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Will your favorite candy be taxed? Not if it contains flour
Posted by Andrew Garber
Starting on June 1, sales of candy and gum will be subject to the state sales tax -- part of the nearly $800 million tax package approved by the Legislature this year.
But not all candy, as Jason Mercier details at the Washington Policy Center blog.
Basically, sweets containing flour aren't taxable.
State law defines candy as "a preparation of sugar, honey, or other natural or artificial sweeteners combined with chocolate, fruits, nuts, or other ingredients or flavorings and formed into bars, drops, or pieces."
The state Department of Revenue goes on to note "Candy does not require refrigeration. Candy does not include any preparation containing flour."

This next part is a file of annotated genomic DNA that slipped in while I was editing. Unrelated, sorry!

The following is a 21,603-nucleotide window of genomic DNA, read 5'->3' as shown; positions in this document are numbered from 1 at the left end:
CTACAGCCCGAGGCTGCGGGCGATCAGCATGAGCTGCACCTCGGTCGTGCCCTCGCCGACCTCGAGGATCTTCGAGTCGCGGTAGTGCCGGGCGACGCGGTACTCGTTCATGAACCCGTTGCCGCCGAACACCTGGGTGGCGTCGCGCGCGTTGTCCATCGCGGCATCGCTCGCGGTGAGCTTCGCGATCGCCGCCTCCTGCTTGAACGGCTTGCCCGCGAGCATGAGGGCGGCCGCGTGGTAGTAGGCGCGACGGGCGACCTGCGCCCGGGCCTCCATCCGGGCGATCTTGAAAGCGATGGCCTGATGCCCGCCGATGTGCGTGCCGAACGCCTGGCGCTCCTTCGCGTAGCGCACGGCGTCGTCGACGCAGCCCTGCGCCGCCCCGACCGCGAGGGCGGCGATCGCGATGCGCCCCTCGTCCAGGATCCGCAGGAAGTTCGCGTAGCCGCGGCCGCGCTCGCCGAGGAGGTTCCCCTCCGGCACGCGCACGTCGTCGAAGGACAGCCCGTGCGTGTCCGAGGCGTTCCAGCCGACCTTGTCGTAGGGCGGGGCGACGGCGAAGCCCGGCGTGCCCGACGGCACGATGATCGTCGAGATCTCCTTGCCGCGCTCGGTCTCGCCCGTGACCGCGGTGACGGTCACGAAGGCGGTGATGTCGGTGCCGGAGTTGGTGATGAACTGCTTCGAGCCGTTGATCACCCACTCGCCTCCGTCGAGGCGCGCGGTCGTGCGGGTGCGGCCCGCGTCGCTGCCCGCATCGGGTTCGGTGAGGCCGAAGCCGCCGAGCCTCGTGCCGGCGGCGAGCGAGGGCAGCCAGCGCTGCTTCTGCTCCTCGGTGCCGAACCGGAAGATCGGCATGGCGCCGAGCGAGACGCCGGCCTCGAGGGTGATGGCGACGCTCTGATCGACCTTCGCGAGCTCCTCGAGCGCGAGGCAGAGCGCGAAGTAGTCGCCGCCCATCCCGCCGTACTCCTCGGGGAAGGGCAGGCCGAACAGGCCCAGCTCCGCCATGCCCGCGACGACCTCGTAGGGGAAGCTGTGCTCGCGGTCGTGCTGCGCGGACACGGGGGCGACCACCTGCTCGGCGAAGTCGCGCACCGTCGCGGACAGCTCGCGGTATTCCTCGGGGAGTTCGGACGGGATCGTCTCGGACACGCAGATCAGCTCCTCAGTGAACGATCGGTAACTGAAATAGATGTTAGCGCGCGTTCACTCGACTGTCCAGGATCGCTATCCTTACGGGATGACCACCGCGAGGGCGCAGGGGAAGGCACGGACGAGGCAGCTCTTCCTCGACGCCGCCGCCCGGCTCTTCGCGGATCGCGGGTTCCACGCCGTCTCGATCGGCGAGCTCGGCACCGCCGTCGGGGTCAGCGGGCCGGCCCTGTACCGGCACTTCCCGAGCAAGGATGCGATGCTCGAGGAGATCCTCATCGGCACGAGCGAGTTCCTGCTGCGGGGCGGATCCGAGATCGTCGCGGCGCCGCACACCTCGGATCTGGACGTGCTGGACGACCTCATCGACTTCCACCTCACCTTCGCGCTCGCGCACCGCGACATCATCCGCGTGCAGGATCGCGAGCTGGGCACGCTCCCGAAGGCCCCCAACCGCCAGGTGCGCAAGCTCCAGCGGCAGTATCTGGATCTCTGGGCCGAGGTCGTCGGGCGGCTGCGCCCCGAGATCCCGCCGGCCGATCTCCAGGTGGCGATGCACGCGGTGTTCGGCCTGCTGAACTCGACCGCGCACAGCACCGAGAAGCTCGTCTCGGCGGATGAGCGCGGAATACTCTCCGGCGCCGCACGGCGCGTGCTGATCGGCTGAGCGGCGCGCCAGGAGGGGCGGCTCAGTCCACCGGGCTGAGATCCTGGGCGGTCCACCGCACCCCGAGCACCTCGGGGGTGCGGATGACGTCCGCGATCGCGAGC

And if you really want to know why, "flour is made from grain such as wheat, rice, corn, rye, oats, and barley. Flour does not include flour substitutes, such as starch. Any product that lists flour as an ingredient on the nutritional facts label is not taxable as candy."
Examples of what's not taxable: licorice whips, Wonka Bars and Nestle's Crunch. You can check if your favorite candy, depending on how you define it, is on the state list at the Department of Revenue website.
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